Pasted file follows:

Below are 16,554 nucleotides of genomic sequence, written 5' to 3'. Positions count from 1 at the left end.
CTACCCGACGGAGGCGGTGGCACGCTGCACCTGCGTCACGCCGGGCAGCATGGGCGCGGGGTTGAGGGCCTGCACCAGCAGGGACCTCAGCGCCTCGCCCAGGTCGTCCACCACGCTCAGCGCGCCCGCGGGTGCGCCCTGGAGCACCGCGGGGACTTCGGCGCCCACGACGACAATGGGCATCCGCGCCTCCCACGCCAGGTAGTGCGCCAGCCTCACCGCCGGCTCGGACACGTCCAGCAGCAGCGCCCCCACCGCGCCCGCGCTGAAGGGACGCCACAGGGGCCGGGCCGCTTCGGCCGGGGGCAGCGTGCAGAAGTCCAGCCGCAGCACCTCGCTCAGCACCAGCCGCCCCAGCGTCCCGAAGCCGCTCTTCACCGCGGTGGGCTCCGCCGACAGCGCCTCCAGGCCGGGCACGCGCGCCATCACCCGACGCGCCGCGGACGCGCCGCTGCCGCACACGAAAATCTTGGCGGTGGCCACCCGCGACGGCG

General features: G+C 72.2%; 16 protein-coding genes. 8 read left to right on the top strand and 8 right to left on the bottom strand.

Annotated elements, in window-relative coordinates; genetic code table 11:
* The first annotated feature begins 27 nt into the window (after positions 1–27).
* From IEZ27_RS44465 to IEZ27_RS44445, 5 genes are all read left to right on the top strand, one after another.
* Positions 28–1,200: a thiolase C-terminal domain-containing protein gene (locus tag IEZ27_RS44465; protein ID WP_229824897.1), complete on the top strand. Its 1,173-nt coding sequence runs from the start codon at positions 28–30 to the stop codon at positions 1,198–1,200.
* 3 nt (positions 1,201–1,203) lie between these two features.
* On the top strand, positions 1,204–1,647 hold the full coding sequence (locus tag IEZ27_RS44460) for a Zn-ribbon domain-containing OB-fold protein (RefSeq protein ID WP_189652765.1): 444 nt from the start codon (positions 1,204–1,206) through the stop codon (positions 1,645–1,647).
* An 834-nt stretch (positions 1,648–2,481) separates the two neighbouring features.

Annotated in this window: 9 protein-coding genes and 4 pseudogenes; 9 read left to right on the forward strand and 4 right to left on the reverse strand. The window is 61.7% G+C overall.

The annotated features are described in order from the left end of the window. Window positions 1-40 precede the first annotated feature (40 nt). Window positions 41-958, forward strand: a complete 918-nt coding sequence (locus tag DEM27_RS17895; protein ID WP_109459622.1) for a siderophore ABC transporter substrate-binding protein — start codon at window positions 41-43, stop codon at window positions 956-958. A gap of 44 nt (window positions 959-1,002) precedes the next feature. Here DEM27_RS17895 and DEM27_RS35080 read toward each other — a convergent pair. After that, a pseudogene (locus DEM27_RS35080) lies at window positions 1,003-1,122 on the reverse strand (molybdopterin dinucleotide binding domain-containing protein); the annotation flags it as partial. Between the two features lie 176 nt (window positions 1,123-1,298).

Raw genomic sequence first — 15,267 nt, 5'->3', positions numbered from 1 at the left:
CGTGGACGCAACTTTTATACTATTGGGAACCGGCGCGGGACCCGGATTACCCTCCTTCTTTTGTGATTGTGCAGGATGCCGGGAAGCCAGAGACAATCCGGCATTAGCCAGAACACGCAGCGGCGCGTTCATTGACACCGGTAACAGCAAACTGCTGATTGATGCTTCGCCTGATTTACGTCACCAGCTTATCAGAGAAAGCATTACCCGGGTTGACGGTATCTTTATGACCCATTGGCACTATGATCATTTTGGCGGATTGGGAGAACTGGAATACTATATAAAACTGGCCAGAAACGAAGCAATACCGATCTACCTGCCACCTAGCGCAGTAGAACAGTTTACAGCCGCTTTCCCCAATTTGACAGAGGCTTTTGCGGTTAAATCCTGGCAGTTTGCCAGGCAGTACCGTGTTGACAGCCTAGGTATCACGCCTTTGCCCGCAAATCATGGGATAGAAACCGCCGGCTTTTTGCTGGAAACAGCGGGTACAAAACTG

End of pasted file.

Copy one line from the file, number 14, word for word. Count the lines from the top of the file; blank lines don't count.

CGTGGACGCAACTTTTATACTATTGGGAACCGGCGCGGGACCCGGATTACCCTCCTTCTTTTGTGATTGTGCAGGATGCCGGGAAGCCAGAGACAATCCGGCATTAGCCAGAACACGCAGCGGCGCGTTCATTGACACCGGTAACAGCAAACTGCTGATTGATGCTTCGCCTGATTTACGTCACCAGCTTATCAGAGAAAGCATTACCCGGGTTGACGGTATCTTTATGACCCATTGGCACTATGATCATTTTGGCGGATTGGGAGAACTGGAATACTATATAAAACTGGCCAGAAACGAAGCAATACCGATCTACCTGCCACCTAGCGCAGTAGAACAGTTTACAGCCGCTTTCCCCAATTTGACAGAGGCTTTTGCGGTTAAATCCTGGCAGTTTGCCAGGCAGTACCGTGTTGACAGCCTAGGTATCACGCCTTTGCCCGCAAATCATGGGATAGAAACCGCCGGCTTTTTGCTGGAAACAGCGGGTACAAAACTG